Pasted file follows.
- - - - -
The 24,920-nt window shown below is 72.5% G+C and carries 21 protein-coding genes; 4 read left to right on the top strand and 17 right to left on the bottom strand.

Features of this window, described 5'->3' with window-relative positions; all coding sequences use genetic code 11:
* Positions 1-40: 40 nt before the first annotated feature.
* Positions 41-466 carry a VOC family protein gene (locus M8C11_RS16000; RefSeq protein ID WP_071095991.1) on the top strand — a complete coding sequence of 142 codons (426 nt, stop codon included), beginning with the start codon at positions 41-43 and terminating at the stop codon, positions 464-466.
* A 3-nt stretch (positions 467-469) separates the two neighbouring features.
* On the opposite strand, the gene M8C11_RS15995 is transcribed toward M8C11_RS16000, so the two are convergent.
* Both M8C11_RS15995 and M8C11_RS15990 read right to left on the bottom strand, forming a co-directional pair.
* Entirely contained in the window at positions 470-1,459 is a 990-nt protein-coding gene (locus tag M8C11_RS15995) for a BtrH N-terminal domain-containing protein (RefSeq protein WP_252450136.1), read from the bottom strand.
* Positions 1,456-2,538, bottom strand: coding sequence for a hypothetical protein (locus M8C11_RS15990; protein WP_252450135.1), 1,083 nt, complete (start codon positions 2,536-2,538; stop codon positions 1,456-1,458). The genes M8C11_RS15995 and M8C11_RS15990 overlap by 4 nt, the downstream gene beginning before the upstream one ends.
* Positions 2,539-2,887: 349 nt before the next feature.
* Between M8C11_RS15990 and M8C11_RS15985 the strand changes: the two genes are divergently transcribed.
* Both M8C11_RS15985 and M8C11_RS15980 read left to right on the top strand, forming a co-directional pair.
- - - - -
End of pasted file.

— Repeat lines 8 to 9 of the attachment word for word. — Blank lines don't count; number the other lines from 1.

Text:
* Entirely contained in the window at positions 470-1,459 is a 990-nt protein-coding gene (locus tag M8C11_RS15995) for a BtrH N-terminal domain-containing protein (RefSeq protein WP_252450136.1), read from the bottom strand.
* Positions 1,456-2,538, bottom strand: coding sequence for a hypothetical protein (locus M8C11_RS15990; protein WP_252450135.1), 1,083 nt, complete (start codon positions 2,536-2,538; stop codon positions 1,456-1,458). The genes M8C11_RS15995 and M8C11_RS15990 overlap by 4 nt, the downstream gene beginning before the upstream one ends.